What’s more, there’s a pretty comprehensive photo editor not to mention a range of filters that can be applied to your photos to give them an instant Instagram-esqu sheen, without the Instagram. Video is recorded at full HD resolution. We weren’t blown away by the results with slight jerkiness to the final video and lacklustre noise handling.
Google’s services are much more developed than they’ve ever been, not least of all Google Movies delivering HD films to your tablet in moments. With the front facing speakers directing the sound right at you and the picture looking simply immense thanks to the gorgeous better than full HD display, there really isn’t anything better for video out there, with even the iPad paling in comparison thanks to the Nexus 10’s HD aspect ratio.
Audio playback from the loudspeakers is indeed loud and being front facing, when the Nexus 10 is face up, they aren’t muffled whichi is a nice touch. Google Music is also now available here in the UK, so you needn’t even download third party apps to get all your tracks on board. Reading eBooks is also a totally unrivalled experience on android. The ergonomics of the tablet, the clarity of the screen and the apps available on Android including Google Books and Amazon Kindle make everything come together seamlessly.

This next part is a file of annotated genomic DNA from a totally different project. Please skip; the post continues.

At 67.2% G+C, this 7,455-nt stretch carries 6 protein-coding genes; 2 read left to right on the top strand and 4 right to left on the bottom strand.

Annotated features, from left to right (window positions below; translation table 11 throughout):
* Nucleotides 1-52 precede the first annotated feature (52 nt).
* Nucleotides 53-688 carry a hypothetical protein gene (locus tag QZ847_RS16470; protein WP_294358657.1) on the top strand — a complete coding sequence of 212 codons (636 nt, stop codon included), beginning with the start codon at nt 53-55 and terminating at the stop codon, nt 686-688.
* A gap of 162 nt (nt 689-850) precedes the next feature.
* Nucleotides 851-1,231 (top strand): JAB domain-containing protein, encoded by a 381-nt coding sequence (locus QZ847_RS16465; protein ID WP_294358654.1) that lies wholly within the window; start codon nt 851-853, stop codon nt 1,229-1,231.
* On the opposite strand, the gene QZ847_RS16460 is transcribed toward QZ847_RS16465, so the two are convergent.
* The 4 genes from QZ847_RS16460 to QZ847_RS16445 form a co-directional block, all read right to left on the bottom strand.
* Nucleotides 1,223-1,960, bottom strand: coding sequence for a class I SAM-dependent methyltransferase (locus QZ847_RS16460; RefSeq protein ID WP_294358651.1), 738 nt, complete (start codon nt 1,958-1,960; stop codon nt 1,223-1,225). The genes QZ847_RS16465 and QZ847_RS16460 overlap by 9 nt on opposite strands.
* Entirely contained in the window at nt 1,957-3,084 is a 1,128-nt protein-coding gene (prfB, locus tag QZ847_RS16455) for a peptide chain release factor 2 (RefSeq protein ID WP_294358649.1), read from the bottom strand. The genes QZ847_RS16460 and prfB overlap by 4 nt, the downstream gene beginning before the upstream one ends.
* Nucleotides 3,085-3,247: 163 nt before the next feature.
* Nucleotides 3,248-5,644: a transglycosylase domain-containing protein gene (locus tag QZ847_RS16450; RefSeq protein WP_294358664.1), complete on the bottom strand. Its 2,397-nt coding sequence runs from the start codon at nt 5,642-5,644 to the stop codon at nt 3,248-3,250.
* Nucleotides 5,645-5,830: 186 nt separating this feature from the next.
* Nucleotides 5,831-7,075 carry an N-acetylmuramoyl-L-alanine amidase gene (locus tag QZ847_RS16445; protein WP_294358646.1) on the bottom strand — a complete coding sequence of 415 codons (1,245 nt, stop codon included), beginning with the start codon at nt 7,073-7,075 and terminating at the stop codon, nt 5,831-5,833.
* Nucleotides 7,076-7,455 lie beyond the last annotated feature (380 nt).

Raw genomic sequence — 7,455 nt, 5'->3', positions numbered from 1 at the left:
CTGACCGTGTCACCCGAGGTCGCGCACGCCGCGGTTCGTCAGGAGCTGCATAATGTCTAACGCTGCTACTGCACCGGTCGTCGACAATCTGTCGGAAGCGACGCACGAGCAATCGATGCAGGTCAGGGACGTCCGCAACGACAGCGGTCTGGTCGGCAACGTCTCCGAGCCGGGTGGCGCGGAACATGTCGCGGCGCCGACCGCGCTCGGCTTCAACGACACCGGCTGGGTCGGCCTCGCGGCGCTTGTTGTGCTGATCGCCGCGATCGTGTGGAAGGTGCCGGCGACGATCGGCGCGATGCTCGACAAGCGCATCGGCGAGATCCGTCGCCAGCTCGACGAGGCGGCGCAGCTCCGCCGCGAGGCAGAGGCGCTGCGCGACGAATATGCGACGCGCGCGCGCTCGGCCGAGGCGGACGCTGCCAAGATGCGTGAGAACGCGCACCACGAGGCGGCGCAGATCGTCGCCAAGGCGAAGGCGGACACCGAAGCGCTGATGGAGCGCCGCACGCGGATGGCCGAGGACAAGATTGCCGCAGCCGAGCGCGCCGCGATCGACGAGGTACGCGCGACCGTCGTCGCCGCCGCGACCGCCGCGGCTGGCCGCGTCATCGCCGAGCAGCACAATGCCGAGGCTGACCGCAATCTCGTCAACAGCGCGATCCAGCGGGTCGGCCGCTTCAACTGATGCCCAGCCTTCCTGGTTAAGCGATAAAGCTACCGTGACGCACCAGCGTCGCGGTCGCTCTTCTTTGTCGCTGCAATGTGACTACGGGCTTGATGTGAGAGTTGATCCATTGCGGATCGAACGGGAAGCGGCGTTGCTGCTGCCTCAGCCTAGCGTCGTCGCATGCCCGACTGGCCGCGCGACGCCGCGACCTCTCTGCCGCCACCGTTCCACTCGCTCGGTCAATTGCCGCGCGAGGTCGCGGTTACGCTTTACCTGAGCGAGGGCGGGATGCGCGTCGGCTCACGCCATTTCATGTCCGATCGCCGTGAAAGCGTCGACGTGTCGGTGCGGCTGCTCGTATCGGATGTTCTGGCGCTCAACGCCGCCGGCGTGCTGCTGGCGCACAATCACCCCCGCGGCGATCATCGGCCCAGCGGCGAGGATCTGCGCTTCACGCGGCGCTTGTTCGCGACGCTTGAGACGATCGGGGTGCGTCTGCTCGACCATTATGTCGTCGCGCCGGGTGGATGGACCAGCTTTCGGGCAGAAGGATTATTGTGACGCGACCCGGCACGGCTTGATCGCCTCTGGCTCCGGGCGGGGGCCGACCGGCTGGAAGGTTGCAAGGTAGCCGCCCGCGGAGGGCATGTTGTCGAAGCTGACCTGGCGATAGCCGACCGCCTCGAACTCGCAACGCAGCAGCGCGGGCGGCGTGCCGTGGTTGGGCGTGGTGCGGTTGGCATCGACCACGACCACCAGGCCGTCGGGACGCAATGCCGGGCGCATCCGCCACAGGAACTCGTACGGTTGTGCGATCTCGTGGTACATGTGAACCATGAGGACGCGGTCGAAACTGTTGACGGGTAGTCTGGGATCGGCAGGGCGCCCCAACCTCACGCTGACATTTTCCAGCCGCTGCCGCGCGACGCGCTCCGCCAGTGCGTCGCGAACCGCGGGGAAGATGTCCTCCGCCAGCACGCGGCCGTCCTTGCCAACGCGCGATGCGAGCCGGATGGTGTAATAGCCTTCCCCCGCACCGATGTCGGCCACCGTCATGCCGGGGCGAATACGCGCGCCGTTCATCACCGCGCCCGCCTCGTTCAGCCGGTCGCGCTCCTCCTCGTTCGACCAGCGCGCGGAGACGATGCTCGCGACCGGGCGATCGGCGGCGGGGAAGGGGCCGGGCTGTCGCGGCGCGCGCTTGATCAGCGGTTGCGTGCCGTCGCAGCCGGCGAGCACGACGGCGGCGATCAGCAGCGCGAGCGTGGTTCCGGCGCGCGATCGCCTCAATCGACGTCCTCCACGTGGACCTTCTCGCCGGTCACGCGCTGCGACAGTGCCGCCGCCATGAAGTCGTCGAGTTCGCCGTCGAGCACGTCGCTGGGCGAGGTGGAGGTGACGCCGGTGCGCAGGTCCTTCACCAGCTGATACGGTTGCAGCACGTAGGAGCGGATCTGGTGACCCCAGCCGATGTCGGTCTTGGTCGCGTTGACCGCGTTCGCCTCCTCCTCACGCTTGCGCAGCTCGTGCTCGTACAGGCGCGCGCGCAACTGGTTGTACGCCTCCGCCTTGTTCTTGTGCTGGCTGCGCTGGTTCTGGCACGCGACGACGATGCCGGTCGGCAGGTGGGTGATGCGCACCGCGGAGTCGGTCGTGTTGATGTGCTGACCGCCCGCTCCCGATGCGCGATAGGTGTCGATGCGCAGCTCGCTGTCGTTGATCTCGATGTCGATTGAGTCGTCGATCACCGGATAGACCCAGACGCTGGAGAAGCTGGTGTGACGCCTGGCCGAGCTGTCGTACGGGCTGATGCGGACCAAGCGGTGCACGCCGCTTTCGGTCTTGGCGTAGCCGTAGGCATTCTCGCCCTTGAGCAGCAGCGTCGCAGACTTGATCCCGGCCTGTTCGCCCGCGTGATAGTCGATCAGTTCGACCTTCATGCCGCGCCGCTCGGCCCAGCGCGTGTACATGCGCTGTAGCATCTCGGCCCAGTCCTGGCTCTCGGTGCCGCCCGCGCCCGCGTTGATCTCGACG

Google Nexus 10 – Storage and Connectivity
Available in two sizes, the Google Nexus 10’s cheaper 16GB variant costs £329 whereas the 32GB variant costs £379. With both costing less than the £389 16GB fourth generation iPad, there’s little wonder they sold out on the Google Play store moments after going on sale. Not being expandable though, chances are unless you’re a very light user, the larger version would be the better option of the two.
Despite no 3G version, the Google Nexus 10 still packs most of the connections we’d hope to see on a 10-inch tab such as Wi-Fi, Wi-Fi Direct, NFC and Bluetooth. Web browsing is an absolute pleasurre on it thanks in no small part to the screen. Vellamo benchmarking results peg its HTML5 performance as better than any other Android tab out there. With incredibly crisp text and pure whites complementing the speedy pinch zooming and page zipping, we can’t help but be impressed.
Google Nexus 10 – Performance and Battery